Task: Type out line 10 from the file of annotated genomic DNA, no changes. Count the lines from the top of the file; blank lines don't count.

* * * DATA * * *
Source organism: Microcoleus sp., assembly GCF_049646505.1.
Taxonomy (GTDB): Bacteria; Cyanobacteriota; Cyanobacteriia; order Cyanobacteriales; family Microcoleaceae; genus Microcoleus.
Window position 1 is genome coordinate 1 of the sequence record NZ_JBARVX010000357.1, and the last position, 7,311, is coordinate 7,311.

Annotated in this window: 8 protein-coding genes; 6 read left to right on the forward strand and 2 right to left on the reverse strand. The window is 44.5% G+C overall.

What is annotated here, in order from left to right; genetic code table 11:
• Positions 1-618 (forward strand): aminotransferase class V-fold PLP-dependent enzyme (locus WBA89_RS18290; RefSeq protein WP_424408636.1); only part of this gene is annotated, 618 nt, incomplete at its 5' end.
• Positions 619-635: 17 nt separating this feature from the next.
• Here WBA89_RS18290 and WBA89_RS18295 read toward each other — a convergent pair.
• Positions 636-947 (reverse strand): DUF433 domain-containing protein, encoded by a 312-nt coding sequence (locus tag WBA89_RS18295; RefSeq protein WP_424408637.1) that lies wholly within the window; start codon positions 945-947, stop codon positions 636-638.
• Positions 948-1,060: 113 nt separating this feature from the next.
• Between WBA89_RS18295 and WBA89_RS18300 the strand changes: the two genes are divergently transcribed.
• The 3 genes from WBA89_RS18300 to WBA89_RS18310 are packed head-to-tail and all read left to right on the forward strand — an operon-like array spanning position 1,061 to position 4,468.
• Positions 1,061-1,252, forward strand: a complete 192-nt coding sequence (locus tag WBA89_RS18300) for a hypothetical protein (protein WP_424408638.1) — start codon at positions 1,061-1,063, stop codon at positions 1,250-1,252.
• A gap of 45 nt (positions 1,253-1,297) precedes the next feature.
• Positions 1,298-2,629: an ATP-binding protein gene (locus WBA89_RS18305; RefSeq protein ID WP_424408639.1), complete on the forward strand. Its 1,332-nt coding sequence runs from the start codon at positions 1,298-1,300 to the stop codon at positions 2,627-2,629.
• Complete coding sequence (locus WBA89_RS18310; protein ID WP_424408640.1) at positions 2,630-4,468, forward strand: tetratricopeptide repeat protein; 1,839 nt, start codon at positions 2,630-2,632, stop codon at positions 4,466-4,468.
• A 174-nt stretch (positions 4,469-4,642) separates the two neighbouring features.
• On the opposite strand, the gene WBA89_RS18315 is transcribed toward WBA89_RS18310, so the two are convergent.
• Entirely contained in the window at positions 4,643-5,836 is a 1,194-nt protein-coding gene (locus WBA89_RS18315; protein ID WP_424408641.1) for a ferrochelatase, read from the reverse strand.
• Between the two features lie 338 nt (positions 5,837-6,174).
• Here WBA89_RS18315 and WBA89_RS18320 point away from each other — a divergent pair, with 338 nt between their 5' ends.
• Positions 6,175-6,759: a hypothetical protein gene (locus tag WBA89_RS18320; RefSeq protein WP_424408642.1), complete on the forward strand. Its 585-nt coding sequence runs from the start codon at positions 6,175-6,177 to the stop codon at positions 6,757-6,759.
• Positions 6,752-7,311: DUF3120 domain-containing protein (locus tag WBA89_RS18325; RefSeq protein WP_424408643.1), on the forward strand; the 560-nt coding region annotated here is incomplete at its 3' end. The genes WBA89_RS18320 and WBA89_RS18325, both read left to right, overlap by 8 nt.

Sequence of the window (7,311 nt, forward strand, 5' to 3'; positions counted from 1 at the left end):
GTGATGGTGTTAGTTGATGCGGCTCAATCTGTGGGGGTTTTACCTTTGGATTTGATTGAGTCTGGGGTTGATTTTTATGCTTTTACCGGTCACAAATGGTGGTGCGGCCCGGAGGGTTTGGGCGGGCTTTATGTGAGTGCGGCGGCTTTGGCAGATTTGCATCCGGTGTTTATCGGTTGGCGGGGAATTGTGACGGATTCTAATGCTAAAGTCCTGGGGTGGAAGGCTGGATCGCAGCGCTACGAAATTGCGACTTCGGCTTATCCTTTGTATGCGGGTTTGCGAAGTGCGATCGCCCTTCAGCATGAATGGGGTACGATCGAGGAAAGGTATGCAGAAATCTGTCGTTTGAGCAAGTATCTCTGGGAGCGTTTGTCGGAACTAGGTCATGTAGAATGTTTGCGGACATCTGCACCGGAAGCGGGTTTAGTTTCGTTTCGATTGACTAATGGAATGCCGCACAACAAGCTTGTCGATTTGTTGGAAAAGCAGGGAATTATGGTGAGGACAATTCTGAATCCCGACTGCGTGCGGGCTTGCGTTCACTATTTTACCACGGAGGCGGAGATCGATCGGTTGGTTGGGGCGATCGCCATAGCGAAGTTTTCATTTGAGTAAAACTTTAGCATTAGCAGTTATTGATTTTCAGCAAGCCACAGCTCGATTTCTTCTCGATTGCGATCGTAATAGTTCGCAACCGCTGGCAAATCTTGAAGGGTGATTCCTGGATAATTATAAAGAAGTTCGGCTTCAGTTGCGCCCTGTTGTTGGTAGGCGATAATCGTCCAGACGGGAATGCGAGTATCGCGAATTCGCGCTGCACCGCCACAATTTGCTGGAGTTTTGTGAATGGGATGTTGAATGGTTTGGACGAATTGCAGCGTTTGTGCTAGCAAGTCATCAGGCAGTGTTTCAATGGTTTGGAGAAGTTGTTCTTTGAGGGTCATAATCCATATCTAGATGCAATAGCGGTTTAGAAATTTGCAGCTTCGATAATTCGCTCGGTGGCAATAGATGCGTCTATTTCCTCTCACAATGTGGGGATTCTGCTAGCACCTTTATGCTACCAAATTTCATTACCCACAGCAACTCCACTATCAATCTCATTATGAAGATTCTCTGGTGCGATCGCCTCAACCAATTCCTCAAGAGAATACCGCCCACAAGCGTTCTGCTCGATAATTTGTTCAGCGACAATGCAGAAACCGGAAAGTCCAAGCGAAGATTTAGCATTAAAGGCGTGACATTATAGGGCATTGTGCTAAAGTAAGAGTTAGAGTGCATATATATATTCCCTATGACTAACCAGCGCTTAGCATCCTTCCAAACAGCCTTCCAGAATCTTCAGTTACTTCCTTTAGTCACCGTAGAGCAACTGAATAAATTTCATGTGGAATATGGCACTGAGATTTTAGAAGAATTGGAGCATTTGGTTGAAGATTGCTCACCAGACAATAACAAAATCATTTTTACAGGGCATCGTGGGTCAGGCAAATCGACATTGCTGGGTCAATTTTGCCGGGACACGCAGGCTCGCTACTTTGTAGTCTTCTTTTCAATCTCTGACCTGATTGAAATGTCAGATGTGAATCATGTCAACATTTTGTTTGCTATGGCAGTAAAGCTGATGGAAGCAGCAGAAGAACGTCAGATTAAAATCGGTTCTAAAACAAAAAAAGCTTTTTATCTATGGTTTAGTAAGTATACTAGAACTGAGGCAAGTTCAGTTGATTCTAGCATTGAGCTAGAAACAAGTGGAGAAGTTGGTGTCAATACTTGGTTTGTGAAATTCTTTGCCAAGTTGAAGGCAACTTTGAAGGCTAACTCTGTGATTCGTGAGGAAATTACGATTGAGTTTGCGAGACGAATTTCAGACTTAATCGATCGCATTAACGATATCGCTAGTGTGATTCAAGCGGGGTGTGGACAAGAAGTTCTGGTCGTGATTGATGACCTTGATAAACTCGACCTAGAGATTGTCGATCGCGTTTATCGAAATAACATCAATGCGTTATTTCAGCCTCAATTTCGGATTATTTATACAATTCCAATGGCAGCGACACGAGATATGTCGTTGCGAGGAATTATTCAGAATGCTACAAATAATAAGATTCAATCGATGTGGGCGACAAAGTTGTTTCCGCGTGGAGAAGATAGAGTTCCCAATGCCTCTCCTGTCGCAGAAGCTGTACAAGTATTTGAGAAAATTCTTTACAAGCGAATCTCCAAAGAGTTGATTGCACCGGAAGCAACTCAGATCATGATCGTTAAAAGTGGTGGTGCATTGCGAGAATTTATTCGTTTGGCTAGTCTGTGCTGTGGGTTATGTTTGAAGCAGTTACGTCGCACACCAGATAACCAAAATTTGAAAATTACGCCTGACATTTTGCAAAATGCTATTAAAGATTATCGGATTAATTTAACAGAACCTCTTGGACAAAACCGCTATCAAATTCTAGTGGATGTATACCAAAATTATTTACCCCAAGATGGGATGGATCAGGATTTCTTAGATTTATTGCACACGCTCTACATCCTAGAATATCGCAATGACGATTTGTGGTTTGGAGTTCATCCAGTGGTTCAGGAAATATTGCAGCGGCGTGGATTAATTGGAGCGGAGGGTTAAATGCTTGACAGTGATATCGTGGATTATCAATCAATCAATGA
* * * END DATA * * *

• Positions 948-1,060: 113 nt separating this feature from the next.